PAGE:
A very wise person recently suggested to me (not in so many words) that we serve our friends best by being ourselves.
We are important to our friends because of who we are -- not what we do or what we say. They are drawn to us because they enjoy the kinds of things that we naturally do and say when being ourselves.
They need us -- to the extent that they do need us -- because something about the kind of people we are calls out to them.
In good times, this principle requires no conscious acknowledgment or thought on our part. We do as we do, our friends do as they do, and through that wonderful synergy and coincidence, all of our bright lives are made brighter.
But there is a challenge to this simple truth that occurs when things are not so smooth. When a friend is hurting, when a friend could clearly use some comfort or aid, we begin to search for the right thing to do to help. This is not necessarily bad, especially if we are the kind of person who ordinarily spends a lot of time thinking about the right things to do.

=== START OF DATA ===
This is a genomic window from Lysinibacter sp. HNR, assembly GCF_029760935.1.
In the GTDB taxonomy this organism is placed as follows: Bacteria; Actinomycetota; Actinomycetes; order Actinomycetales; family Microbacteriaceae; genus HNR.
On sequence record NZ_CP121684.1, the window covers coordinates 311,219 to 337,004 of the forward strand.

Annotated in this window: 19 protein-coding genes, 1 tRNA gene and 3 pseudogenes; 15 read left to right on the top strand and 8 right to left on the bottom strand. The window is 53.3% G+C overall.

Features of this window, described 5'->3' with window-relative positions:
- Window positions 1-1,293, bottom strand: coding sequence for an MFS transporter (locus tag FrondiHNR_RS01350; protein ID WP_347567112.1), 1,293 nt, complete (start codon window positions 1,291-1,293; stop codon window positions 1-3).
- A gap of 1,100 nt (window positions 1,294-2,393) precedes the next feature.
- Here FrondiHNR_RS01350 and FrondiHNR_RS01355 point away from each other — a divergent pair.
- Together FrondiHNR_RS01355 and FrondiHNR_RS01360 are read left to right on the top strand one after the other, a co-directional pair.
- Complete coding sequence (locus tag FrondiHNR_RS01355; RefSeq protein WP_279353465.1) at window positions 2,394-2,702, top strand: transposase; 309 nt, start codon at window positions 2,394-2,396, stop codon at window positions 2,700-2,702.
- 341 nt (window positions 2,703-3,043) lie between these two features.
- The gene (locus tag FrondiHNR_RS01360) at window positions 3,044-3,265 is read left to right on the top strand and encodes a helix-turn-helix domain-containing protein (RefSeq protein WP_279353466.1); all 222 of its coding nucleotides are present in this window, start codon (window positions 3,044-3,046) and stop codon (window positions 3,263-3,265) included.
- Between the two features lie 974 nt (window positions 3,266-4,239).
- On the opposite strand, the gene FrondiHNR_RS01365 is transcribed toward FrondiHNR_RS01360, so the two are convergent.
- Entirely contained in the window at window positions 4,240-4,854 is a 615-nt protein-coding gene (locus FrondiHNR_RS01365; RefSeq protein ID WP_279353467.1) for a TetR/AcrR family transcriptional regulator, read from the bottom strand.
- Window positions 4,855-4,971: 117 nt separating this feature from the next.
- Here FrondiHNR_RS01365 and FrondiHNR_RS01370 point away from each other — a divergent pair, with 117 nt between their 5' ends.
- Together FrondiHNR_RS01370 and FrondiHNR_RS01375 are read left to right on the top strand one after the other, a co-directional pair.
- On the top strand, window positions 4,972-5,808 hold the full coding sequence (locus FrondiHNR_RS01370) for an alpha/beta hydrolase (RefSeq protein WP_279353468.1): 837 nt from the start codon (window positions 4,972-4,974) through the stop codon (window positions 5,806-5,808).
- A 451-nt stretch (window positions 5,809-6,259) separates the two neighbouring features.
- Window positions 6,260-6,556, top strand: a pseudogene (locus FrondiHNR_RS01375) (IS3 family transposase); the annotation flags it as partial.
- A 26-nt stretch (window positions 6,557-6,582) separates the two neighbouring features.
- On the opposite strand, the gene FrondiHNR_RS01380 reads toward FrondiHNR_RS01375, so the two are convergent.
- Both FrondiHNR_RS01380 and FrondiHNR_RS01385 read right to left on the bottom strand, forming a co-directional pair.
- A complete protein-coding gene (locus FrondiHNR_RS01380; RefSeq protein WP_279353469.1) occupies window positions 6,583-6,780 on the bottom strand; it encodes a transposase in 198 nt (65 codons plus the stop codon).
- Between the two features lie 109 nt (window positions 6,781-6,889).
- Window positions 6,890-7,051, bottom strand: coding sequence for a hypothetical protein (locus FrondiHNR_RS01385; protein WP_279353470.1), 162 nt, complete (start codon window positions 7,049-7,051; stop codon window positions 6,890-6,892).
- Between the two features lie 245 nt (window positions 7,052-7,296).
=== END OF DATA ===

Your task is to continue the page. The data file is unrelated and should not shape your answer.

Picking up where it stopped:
However ... if we pressure ourselves, if we insist to ourselves that it is SO important to find the right thing that's needed to help, two insidious things can begin to occur. First, the pressure may cause us to drift from that state of simply being ourselves -- of behaving in the way that caused us to be important to our friends in the first place. Second, our brains may play a little trick on us, perform a little slip that takes us from thinking, "It is SO important to me to help my friend," into thinking, "I need to help my friend because I know how important I am to them."
In pressuring ourselves, we distort ourselves. In focusing too much on the importance of helping, we inflate our own sense of importance. Soon, despite having started from the best of intentions, we have moved into a mode of behavior unlike our ordinary one, a mode which may or may not bear any resemblance to the behavior that drew our friends to us in the first place.
The lesson is, be there for your friends -- but be there by being yourself. Remember that you can't fix your friends, just as they can't fix you. But if you brighten their world by remaining true to the person they find so entertaining or engaging, then you may help them find the support they need to fix themselves.
Don't worry about how important your help might or might not be. Just be as you are, and if you're the right kind of person to start with, your friends will find all the help they need in you, on their own, and naturally.
Thank you, goddess of love, for humbling experiences, and for friends who stick with you even if you go off the rails sometimes.